Schools in Radford City and Floyd County on list of $1.3M in computer science grants
Governor Ralph Northam has announced more than $1.3 million in state grants to support starting Computer Science Standards of Learning in many schools.
In 2016, the state General Assembly passed legislation requiring that the Standards of Learning include computer science and coding. The standards were then adopted by the state Board of Education in 2017, and are the nation’s first mandatory K-12 computer science standards.
“Knowing the basics of computer science can open doors to virtually any career in our fast-growing 21st-century economy,” said Governor Northam. “We are working to expand career-connected learning and integrate computer science into the curriculum at every grade level. With these grants, we have a tremendous opportunity to put today’s students on a path to developing the key computer science and coding skills they need to compete for the jobs of tomorrow.”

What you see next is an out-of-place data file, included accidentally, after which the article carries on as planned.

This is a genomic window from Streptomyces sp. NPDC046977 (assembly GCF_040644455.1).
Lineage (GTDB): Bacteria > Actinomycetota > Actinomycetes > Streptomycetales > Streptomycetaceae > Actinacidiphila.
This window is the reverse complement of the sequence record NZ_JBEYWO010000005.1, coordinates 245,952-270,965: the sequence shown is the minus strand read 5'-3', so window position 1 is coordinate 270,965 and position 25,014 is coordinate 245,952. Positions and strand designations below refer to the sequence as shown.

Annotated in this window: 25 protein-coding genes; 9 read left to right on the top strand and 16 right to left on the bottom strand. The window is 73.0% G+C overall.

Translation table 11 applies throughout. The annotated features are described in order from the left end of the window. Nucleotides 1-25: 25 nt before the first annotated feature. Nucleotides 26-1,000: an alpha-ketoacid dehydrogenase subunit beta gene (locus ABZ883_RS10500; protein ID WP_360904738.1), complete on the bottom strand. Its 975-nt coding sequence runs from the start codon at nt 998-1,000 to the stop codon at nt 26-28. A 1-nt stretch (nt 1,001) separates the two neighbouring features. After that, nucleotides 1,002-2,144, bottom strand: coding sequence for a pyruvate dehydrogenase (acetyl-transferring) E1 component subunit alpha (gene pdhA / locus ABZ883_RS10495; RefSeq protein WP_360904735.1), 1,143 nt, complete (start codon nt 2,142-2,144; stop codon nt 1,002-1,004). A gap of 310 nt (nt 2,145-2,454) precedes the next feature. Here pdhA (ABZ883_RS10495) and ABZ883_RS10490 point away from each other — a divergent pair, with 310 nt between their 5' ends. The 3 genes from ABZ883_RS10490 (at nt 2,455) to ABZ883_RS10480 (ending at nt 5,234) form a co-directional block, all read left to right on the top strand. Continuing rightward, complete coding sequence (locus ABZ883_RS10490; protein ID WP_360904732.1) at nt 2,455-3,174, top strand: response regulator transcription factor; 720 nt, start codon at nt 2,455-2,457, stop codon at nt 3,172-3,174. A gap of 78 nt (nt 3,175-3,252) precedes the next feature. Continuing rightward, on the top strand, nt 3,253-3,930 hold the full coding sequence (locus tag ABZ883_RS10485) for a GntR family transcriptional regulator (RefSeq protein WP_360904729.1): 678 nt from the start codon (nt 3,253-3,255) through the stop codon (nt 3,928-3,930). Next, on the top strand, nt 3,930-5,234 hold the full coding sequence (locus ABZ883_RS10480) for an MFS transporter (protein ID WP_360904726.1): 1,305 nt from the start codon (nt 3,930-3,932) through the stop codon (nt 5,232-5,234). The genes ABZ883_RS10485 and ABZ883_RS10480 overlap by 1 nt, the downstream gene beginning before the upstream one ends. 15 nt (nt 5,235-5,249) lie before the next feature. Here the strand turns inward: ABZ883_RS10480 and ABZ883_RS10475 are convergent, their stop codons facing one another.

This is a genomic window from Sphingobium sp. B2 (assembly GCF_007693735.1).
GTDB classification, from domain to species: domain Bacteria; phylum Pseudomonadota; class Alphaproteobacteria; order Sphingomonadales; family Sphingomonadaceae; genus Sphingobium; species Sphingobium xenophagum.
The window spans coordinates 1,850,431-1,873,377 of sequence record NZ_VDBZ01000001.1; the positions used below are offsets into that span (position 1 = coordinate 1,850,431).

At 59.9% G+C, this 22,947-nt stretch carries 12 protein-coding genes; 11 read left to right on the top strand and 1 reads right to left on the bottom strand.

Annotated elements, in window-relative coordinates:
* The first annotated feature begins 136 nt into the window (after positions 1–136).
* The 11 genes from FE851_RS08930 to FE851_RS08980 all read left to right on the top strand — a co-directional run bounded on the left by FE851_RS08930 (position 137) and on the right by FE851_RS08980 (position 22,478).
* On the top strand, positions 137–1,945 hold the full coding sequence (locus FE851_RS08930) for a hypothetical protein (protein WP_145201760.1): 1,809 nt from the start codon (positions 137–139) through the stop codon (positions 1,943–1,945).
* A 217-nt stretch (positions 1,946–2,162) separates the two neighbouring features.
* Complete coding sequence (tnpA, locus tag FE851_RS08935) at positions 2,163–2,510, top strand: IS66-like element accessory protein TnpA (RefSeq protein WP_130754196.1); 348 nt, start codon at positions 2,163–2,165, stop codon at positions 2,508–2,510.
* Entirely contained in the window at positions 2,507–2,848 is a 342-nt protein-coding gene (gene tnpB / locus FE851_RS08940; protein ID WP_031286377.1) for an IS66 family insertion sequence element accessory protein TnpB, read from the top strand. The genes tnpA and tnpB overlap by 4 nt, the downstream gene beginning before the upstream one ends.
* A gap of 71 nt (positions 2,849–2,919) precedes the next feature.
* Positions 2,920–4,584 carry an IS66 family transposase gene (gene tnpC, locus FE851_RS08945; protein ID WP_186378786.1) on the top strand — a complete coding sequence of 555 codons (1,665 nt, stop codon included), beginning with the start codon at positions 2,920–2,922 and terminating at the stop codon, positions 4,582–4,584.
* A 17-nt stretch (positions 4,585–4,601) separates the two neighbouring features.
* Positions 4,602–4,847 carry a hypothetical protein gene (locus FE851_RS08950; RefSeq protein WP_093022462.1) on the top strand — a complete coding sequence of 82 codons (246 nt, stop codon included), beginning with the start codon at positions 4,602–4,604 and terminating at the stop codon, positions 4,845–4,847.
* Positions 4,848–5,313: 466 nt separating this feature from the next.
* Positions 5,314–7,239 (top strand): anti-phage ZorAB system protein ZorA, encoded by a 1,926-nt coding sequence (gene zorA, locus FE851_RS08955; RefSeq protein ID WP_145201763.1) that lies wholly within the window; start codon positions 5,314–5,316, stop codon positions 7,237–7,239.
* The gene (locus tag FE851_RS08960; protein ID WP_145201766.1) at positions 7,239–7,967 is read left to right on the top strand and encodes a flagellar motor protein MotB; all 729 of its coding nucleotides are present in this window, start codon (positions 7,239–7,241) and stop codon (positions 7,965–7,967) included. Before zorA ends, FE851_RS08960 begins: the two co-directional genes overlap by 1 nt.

The 2019 General Assembly authorized up to $1.35 million in grants to provide professional development for teachers, plus create computer science curriculum, instructional resources and assessments, support summer and after-school programs, and provide career exposure and work-based learning opportunities for high school students. The legislature directed that underserved students and schools performing below state standards receive priority in the awarding of the grants.
“Computer science is a core competency Virginia students need to succeed in the workforce, but educational inequities too often limit access to the resources schools can provide for students to receive a world-class STEM education,” said Secretary of Education Atif Qarni. “Through funding work-based learning, after-school programs, and other hands-on learning opportunities, with an emphasis on equity, these grants will catalyze a love of computer science within students across the Commonwealth.”
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